On topic - the only place my name crops up on the internet is on a pledge to refuse an ID card, and to contribute to a legal defense fund in the event of someone being prosecuted.

    It shouldn't surprise any observer of politics, politics anywhere in the world, that the party in government was more concerned with maintaining an appearance of authority, more concerned with not being defeated in the house, than anything else. What I am disappointed with is the measure that makes ID cards compulsory for those applying for passports in two years time. We were assured that these cards would not be compulsory without another vote. Davis' term 'creeping compulsion' is dead on the money, not that I'm convinced that his party will rush to scrap them.

    The Lords may yet reject this. Forcing the government to use the Parliament Act to push this through may get interesting.
  3. carlrodd

    carlrodd Member

    Dec 20, 2005
    i am very interested to know more details about expected uses for the card; i.e. where and when it must be presented. with that said, even if its intended uses were limited, it is a frighteneing step toward even scarier levels of state control over citizens. scannable driver's licenses are bad enough. if the US ever tries to push through such tripe as this, i'll violently oppose. my fiancee is from liverpool....i'll need to ask her how she feels about this. i'm under the impression that most brits don't really see this sort of thing as that big of a deal. am i off the mark? she's moving here soon. i think after a year or two here, she'll never consider going back.....because of this kind of nonsense.
  4. Mk VII

    Mk VII Member

    Jan 7, 2003
    Nobody seems to care. Opinion surveys say most respondents think it's a 'great idea. After all, if you've done nothing wrong you've got nothing to worry about' :mad:
  5. swampsniper

    swampsniper Member

    Aug 2, 2003
    St. Augustine, Fla
    Everyone in the UK, most likely, will have a little device implanted in their brain, to monitor for incorrect thoughts, any day now. The serfs will think it's a great idea, after all, serfs don't do much thinking, to begin with!:D
  6. saddenedcitizen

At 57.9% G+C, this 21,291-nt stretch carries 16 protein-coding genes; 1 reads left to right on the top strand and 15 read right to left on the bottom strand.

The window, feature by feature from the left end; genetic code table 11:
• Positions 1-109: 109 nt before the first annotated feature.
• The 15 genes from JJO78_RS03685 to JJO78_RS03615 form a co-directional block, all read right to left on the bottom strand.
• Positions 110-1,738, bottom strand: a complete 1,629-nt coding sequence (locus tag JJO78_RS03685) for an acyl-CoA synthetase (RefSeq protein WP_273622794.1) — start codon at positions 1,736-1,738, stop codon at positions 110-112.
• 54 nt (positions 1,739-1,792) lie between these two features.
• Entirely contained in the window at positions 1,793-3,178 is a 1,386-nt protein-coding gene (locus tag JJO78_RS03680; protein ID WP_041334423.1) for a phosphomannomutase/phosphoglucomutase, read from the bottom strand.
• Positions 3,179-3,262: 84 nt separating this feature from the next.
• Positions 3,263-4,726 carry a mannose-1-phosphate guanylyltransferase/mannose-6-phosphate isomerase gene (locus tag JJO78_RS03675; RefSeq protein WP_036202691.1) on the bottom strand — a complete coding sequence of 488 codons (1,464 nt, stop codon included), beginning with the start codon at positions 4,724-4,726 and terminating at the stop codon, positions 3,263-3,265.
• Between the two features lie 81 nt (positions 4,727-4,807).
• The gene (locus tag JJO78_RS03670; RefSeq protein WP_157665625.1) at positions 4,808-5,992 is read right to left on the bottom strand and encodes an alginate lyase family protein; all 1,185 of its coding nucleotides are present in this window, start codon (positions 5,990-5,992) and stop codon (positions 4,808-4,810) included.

saddenedcitizen Member

    Jun 27, 2003
    'K Iain - I'll try

    This whole idea is to be able to 'track' people more and more.
    You were told it would not be compulsory - It will - give it time.
    If a plan to start tracking everyone everywhere all the time were suggested, there would be an outcry.
    Insted, what happens is 'we do a little today and a little more tomorrow until the desired goal is reached' - it's called 'incrementalism' and it works quite well because no single advance is severe enough to cause an outcry/revolt/mass refusal etc.
    As stated earlier, once it's compulsory, there will be an ever increasing number of places/instances where the ID will be required utiil eventually you won't be able to go to your own bathroom ( loo ! ) without 'swiping your card'.
    During all of the steps, you will hear it justified as 'well, this isn't so bad', or 'this is a good thing, we NEED this' & the ever popular 'if you're not doing anything wrong, what's the problem ?'
    The problem is that there are so MANY laws (overlapping/contradictory/unnecessary/just plain silly) that is almost IMPOSSIBLE to live without violating one or more from time to time and what's worse, as time goes on there will be more laws ( take bets on it ) because that's all governments that consist mainly of lawyers know how to do and were taught to do. How many laws have you EVER seen repealed ?
    I've heard it said that it's impossible to track EVERYONE.
    30 years ago, when the computer I can now fit in a attache case would have filled a building that may have been true - not any more. You can track enough of the people enough of the time to make everyone wary of being tracked.
    ( kinda like 'I don't know which home have guns so I must assume they all do' )
    Once it's compulsory and people have 'adjusted', then will come the implants, for your own good of course. Cradle to grave 'coverage'.
    And this will make a country more secure exactly how ??
    Doesn't matter, that's not the real goal, just the excuse.
    Secondly, there is no way in **** that these things will be copy/hack/counterfeit/alter/thieft ....... proof !
    And just wait till you get 'confused ' with someone else and have no defense because ( I've heard it again and again being in the industry) THE COMPUTER SAID SO AND THEY DON'T MAKE MISTAKES !!!
    The error rates in large databases is staggering and this will be one of the largest ( created by the lowest bidder !! ) with YOUR LIFE dependent on it's accuracy ( &diety help you !! )
    This was tried on a much simpler scale without the technology back in the 30's & 40's by another country not far from you but for much the same reasons you are hearing now. We saw where that 'experiment' led. Don't be surprised.
  7. Stand_Watie

    Stand_Watie Member

    Jan 7, 2004
    east Texas